Amend election legislation or face deferral, govt warned
By JEFFREY ELAPA
THE government has been urged to push for urgent electoral reforms to increase the number of open electorates or face a constitutional crisis – a possible postponement – in the general election next year, The National reports.
The 2002 law governing elections had provided for no more than 120 open electorates from the current 89.
That legislation must be re-amended to maintain 89 open seats but did not take into account the two new electorates of Jiwaka and Hela for which enabling legislation must be passed for their existence.
Adding to the complication was the newly-appointed Electoral Boundaries Commission which did not recommend for more seats in parliament.
The minister responsible for the electoral commission, Francis Potape, and Minister for Justice and Attorney-General Sir Arnold Amet were yesterday preparing a submission for the national executive council on the urgency of amending the 2002 provincial and national election legislation.
Failure to make amendments could mean postponing the general election next year, a source familiar with election laws said yesterday.
The source, who did not want to be named, said if the government did not amend the law, the new 2012 parliament was likely to be postponed to the following year.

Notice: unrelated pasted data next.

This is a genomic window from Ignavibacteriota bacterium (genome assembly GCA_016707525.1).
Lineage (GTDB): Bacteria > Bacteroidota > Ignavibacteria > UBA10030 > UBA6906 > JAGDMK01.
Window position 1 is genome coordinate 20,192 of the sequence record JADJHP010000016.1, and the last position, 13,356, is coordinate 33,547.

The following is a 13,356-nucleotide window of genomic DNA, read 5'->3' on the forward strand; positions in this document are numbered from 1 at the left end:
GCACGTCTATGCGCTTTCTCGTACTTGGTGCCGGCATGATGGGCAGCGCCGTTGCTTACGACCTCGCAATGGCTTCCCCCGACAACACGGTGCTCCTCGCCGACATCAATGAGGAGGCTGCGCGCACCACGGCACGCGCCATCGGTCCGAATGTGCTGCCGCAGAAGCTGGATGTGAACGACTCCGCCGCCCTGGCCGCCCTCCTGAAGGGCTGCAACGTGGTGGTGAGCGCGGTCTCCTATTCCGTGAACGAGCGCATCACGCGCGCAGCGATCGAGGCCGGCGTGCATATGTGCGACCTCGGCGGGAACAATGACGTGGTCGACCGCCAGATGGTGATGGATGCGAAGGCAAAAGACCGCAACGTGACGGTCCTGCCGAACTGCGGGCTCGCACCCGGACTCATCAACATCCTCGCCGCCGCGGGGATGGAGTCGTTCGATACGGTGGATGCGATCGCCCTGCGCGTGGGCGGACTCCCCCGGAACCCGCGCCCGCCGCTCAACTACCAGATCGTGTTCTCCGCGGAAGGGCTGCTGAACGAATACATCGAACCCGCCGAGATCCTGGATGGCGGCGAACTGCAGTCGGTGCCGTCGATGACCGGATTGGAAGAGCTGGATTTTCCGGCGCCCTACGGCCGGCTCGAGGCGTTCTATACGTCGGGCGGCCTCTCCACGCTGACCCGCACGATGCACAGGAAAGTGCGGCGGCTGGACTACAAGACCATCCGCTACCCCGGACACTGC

The source said Potape and Sir Arnold had prepared the cabinet submission suggesting either a postponement of the elections or to have the newly appointed Electoral Boundaries Commission recommend the creation of more electorates.
The source stressed that the Organic Law on National and Local Level Government Elections as amended in 2002 would have to be amended again to retain the 89 open electorate seats for the 2012 election.
The source said the government would prefer to defer the election.
However, Potape was adamant yesterday that the election was going ahead next year "as announced and revealed by the Electoral Commission".
Electoral Commissioner Andrew Trawen also said next year's election "will take place as planned but there are doubts whether the election will be conducted as required under the amended Organic Law".
Potape said the amendment to the legislation was ready and the government had ample time to amend the law as elections were still a year away.